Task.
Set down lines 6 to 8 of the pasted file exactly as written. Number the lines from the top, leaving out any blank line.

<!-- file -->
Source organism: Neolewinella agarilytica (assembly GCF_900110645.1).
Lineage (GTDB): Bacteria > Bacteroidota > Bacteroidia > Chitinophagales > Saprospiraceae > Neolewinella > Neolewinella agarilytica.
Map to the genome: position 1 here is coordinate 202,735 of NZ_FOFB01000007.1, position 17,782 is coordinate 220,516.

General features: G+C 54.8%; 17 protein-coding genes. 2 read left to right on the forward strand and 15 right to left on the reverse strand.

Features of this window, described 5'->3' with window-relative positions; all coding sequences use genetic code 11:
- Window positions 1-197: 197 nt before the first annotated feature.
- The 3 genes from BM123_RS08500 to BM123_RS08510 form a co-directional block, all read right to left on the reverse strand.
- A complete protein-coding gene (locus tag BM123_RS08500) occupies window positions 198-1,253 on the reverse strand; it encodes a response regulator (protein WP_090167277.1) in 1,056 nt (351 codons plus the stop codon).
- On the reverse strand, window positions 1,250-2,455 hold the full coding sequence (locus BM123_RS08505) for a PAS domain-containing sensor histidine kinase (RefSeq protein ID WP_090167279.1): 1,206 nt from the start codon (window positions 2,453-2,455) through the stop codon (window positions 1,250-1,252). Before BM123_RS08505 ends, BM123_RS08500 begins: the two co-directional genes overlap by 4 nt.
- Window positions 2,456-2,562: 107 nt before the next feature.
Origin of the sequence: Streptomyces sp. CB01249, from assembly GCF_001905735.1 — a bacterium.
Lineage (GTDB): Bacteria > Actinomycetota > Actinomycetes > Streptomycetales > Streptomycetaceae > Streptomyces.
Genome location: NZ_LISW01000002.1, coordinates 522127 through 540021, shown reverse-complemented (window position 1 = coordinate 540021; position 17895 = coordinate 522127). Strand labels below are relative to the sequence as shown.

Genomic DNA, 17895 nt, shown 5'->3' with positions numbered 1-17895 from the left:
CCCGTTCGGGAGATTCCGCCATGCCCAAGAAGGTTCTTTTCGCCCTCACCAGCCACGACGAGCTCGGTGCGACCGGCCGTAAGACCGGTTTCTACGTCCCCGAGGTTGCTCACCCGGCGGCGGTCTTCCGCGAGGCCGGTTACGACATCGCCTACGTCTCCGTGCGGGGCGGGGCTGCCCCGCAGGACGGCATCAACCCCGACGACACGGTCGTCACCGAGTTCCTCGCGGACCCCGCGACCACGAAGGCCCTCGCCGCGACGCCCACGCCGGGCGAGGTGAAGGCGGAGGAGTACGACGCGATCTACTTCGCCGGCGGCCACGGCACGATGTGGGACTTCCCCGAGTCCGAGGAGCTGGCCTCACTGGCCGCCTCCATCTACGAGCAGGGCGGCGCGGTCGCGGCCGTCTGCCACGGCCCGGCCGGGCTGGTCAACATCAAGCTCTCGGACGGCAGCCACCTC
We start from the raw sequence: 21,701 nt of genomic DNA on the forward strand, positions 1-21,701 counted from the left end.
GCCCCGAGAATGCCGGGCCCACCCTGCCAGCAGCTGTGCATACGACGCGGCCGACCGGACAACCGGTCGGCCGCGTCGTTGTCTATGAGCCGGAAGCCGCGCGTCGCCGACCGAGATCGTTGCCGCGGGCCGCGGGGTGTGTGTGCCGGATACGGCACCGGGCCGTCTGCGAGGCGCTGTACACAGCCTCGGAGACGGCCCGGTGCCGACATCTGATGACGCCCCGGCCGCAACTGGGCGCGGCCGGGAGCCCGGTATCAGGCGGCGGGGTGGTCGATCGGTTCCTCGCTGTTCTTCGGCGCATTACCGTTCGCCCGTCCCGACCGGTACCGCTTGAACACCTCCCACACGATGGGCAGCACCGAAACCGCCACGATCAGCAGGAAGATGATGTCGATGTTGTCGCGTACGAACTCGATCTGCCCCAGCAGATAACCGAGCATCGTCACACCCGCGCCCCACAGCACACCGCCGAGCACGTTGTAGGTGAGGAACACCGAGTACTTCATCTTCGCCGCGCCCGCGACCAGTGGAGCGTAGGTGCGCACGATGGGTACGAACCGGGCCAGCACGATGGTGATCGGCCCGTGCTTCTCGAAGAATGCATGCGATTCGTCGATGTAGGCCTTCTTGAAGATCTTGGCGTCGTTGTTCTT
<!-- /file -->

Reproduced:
- Window positions 1-197: 197 nt before the first annotated feature.
- The 3 genes from BM123_RS08500 to BM123_RS08510 form a co-directional block, all read right to left on the reverse strand.
- A complete protein-coding gene (locus tag BM123_RS08500) occupies window positions 198-1,253 on the reverse strand; it encodes a response regulator (protein WP_090167277.1) in 1,056 nt (351 codons plus the stop codon).